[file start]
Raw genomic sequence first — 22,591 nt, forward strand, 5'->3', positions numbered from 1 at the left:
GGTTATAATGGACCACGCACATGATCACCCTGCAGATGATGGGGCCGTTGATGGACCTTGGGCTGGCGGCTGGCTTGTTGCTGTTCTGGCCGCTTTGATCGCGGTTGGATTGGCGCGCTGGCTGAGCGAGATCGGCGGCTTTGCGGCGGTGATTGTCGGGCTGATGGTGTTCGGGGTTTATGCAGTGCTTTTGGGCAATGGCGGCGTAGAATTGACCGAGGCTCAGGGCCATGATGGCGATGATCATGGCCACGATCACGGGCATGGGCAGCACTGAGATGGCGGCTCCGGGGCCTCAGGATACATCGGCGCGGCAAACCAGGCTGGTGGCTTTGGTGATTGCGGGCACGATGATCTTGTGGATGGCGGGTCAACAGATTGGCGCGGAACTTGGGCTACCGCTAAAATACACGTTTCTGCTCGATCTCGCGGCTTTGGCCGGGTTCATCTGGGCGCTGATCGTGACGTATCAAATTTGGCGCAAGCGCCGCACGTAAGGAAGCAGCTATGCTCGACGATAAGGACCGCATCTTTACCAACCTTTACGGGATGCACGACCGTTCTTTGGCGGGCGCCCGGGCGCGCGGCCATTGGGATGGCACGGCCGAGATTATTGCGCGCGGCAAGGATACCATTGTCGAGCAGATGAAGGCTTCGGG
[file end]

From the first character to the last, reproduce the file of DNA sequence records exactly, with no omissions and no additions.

Raw genomic sequence first — 22,591 nt, forward strand, 5'->3', positions numbered from 1 at the left:
GGTTATAATGGACCACGCACATGATCACCCTGCAGATGATGGGGCCGTTGATGGACCTTGGGCTGGCGGCTGGCTTGTTGCTGTTCTGGCCGCTTTGATCGCGGTTGGATTGGCGCGCTGGCTGAGCGAGATCGGCGGCTTTGCGGCGGTGATTGTCGGGCTGATGGTGTTCGGGGTTTATGCAGTGCTTTTGGGCAATGGCGGCGTAGAATTGACCGAGGCTCAGGGCCATGATGGCGATGATCATGGCCACGATCACGGGCATGGGCAGCACTGAGATGGCGGCTCCGGGGCCTCAGGATACATCGGCGCGGCAAACCAGGCTGGTGGCTTTGGTGATTGCGGGCACGATGATCTTGTGGATGGCGGGTCAACAGATTGGCGCGGAACTTGGGCTACCGCTAAAATACACGTTTCTGCTCGATCTCGCGGCTTTGGCCGGGTTCATCTGGGCGCTGATCGTGACGTATCAAATTTGGCGCAAGCGCCGCACGTAAGGAAGCAGCTATGCTCGACGATAAGGACCGCATCTTTACCAACCTTTACGGGATGCACGACCGTTCTTTGGCGGGCGCCCGGGCGCGCGGCCATTGGGATGGCACGGCCGAGATTATTGCGCGCGGCAAGGATACCATTGTCGAGCAGATGAAGGCTTCGGG